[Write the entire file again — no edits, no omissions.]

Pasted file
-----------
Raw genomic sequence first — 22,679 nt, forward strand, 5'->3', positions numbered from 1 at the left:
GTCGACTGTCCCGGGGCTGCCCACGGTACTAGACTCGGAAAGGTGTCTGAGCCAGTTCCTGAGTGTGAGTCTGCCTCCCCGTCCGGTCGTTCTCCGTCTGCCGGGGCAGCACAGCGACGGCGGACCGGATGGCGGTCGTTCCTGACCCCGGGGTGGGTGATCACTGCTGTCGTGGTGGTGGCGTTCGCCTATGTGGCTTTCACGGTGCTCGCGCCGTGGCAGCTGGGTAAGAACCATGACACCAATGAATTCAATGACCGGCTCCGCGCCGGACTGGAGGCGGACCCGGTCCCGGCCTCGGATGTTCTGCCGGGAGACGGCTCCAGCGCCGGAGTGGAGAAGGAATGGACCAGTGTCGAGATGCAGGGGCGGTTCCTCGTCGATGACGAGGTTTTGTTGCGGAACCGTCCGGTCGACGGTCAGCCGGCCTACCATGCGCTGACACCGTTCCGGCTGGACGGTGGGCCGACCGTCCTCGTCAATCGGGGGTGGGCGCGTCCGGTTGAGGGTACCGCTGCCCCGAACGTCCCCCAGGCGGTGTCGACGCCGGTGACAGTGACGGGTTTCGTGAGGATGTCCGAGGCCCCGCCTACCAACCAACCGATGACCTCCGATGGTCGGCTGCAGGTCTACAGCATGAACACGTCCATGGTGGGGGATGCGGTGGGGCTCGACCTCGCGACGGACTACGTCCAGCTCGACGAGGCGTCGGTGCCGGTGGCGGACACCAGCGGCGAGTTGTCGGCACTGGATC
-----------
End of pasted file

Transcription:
Raw genomic sequence first — 22,679 nt, forward strand, 5'->3', positions numbered from 1 at the left:
GTCGACTGTCCCGGGGCTGCCCACGGTACTAGACTCGGAAAGGTGTCTGAGCCAGTTCCTGAGTGTGAGTCTGCCTCCCCGTCCGGTCGTTCTCCGTCTGCCGGGGCAGCACAGCGACGGCGGACCGGATGGCGGTCGTTCCTGACCCCGGGGTGGGTGATCACTGCTGTCGTGGTGGTGGCGTTCGCCTATGTGGCTTTCACGGTGCTCGCGCCGTGGCAGCTGGGTAAGAACCATGACACCAATGAATTCAATGACCGGCTCCGCGCCGGACTGGAGGCGGACCCGGTCCCGGCCTCGGATGTTCTGCCGGGAGACGGCTCCAGCGCCGGAGTGGAGAAGGAATGGACCAGTGTCGAGATGCAGGGGCGGTTCCTCGTCGATGACGAGGTTTTGTTGCGGAACCGTCCGGTCGACGGTCAGCCGGCCTACCATGCGCTGACACCGTTCCGGCTGGACGGTGGGCCGACCGTCCTCGTCAATCGGGGGTGGGCGCGTCCGGTTGAGGGTACCGCTGCCCCGAACGTCCCCCAGGCGGTGTCGACGCCGGTGACAGTGACGGGTTTCGTGAGGATGTCCGAGGCCCCGCCTACCAACCAACCGATGACCTCCGATGGTCGGCTGCAGGTCTACAGCATGAACACGTCCATGGTGGGGGATGCGGTGGGGCTCGACCTCGCGACGGACTACGTCCAGCTCGACGAGGCGTCGGTGCCGGTGGCGGACACCAGCGGCGAGTTGTCGGCACTGGATC